First the good news: The person who was assigned a couple of weeks ago to takeover the ghostwriting of the District Office to Staff (DOTS) memos for the super is doing a much better job than the super did. The use of the language has improved dramatically and there are far fewer embarrassing phrases and sentences.
This week, as with most weeks, there a feel-good message about “outrageous expectations” which starts with this outrageous statement:
“Amazing breakthroughs have rarely, if ever, been born by accident or by accepting the status quo.”
This is so factually incorrect that it should be of concern to any informed adult. In my junior year of college, in one of the best classes I ever had, students were asked to write about what they believed was the most important single even of the twentieth century (or 20th “C”entury if you are in the district administration). After much thought, I chose the discovery of penicillin. I’m not too proud to say that I got an “A” on my term paper on this amazing breakthrough medicine which has saved millions of lives worldwide and which was discovered by accident. The “amazing breakthroughs” of the X-ray machine, the microwave oven, and the pacemaker, to name a few, were also accidents.
Having dispensed with that, let’s move on to the more important subject of unrealistic expectations and setting teachers up for failure.
Making a long story short, the super went ga-ga over a presentation about reading improvement, which was followed by this passage:
“The challenge for our entire district is clearly evident: can we get our third graders to read at a fourth grade level by April? This may be an outrageous expectation, especially when we have campuses where children live in dire conditions and excelling is an even greater challenge. It is, however, an expectation we must strive to meet. Further amplifying the urgency is the fact that if students are not at grade level by the end of third grade, their chances of catching up are even greater. While meeting this challenge is clearly a tall order, we must make every effort to take this new information and use it to push all students to be grade level or higher by the end of third grade. It will no doubt be an arduous task, but I believe our dedicated and talented N-MUSD teachers and staff are equal to the task and with a healthy dose of optimism, it is an achievable one.”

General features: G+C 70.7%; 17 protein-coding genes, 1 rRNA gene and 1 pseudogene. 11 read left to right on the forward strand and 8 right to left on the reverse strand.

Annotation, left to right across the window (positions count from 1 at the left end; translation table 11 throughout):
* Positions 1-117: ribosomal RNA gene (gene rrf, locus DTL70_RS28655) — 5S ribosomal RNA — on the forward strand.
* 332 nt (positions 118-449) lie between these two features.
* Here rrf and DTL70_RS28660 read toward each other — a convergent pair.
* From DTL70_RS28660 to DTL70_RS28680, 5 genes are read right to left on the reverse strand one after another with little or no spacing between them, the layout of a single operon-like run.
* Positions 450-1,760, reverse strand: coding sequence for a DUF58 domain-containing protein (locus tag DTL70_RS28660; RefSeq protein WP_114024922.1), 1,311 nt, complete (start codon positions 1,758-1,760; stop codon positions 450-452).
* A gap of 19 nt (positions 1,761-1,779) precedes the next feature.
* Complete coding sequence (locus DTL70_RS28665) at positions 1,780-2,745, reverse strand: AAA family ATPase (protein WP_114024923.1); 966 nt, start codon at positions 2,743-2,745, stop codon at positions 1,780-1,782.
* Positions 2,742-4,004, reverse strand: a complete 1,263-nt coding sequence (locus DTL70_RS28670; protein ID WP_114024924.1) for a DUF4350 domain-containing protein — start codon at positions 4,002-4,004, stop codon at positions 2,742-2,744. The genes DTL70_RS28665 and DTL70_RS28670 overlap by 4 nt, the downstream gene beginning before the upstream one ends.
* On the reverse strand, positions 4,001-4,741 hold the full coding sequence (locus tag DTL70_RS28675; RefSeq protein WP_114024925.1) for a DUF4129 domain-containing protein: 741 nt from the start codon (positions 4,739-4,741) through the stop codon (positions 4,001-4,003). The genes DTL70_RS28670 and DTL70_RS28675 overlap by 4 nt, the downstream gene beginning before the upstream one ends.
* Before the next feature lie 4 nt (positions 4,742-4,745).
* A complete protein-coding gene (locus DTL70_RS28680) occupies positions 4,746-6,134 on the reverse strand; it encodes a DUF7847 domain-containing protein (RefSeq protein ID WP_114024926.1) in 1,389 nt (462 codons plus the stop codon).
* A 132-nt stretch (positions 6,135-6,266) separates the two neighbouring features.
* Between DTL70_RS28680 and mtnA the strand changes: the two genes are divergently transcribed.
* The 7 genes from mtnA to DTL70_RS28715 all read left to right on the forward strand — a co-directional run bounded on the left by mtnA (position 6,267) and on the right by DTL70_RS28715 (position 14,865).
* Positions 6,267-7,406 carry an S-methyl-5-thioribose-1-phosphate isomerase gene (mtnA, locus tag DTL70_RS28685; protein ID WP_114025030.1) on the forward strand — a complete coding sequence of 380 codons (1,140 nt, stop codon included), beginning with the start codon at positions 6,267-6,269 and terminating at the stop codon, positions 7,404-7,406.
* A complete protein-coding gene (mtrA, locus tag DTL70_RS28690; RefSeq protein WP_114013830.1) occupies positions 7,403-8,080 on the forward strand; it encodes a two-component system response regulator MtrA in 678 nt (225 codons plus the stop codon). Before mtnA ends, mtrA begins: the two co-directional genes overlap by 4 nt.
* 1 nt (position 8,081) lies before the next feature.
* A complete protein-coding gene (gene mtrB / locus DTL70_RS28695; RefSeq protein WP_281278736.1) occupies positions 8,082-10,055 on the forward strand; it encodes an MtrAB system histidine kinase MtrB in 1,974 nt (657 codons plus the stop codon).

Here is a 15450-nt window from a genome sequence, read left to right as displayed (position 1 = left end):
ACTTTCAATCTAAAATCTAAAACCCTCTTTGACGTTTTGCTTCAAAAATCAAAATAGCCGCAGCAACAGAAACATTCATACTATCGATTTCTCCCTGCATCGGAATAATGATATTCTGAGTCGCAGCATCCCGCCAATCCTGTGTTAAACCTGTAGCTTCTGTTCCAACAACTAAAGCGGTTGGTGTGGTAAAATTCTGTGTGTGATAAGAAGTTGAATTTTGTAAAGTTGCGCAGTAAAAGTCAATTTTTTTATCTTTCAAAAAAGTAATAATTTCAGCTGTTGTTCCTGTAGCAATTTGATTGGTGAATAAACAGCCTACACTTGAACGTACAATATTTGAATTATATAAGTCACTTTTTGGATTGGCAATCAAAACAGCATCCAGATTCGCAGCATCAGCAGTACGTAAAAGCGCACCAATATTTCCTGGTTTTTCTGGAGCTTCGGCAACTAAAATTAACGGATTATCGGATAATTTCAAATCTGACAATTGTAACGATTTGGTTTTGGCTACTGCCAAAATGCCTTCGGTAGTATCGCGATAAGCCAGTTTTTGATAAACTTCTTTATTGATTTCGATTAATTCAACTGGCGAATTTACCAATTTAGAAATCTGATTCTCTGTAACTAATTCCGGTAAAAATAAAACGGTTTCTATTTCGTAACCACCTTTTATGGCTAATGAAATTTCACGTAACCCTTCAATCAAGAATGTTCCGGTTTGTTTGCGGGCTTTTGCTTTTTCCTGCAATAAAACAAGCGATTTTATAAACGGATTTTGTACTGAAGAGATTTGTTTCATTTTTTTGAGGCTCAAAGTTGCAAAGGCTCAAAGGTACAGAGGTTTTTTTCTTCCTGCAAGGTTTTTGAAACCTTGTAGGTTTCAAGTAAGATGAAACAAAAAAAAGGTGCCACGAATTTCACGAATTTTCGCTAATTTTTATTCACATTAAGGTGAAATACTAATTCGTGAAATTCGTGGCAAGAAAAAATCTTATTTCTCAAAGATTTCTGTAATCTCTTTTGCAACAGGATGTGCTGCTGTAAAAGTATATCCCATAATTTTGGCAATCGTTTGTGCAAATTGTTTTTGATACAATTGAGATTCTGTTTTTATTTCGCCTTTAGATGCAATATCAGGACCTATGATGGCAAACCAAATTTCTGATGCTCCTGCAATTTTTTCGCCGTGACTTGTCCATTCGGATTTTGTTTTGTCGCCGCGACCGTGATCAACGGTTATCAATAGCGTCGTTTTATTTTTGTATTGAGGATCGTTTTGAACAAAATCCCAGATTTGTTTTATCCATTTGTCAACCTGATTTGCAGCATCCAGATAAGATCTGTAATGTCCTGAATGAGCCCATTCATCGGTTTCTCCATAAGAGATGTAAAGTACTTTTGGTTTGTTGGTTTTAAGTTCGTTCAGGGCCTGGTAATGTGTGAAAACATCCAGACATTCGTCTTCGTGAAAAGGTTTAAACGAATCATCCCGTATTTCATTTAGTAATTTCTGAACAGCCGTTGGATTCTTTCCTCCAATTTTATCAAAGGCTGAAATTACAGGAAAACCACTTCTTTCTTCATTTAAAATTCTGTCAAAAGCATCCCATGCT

Any experienced leader will immediately spot the danger in this section: This is a wish, a hope. There are no defined tasks, no specific assignment of duties, and no additional tools or resources provided to help teachers achieve their goals, beyond the information in the “amazing breakthrough” presentation – a presentation that centered around students at Newport Coast Elementary, which is light years away from the reality of teaching and learning at Costa Mesa’s Westside elementary schools.
The “arduous task” he wants to begin is not only unrealistic, ultimately, it will be demoralizing.
The superintendent has indicated once again that he is out of touch with the needs of the teachers in Costa Mesa’s (elementary) schools. And he has indicated once again that his leadership skills do not include the ability to create the processes required to increase the chances of project success. He writes, “It is, however, an expectation we must strive to meet” as though he were going to be in classrooms with his sleeves rolled up helping Costa Mesa’a kids improve their reading skills.
There is no “we,” – there are only teachers. He admits that his goal is a “tall order” but that he “believes” that is achievable. Unfortunately, he does not offer any specific recommendations on how to accomplish this “arduous task” in four months.
This is more squishy, feel good blather without substance. This time, however, it may do irreparable damage to teacher morale.
Accident or not, amazing breakthroughs require plans. They require patience, oversight, measurable interim goals, and superior communication, to name a few. The superintendent’s amazing breakthrough goal has none of these.
If the superintendent is really interested in improving reading performance, I suggest he move from his home in Long Beach to Costa Mesa and start truly understanding what makes the Westside tick, not just from an academic standpoint but from a cultural one as well. And he can start urging Westide Trustee Walt Davenport to start doing something meaningful to improve academic performance instead of just showing up two times a month at board meetings to rubber stamp every staff recommendation.
Until then, Costa Mesa’s significant achievement gap will affect too many students for the rest of their lives.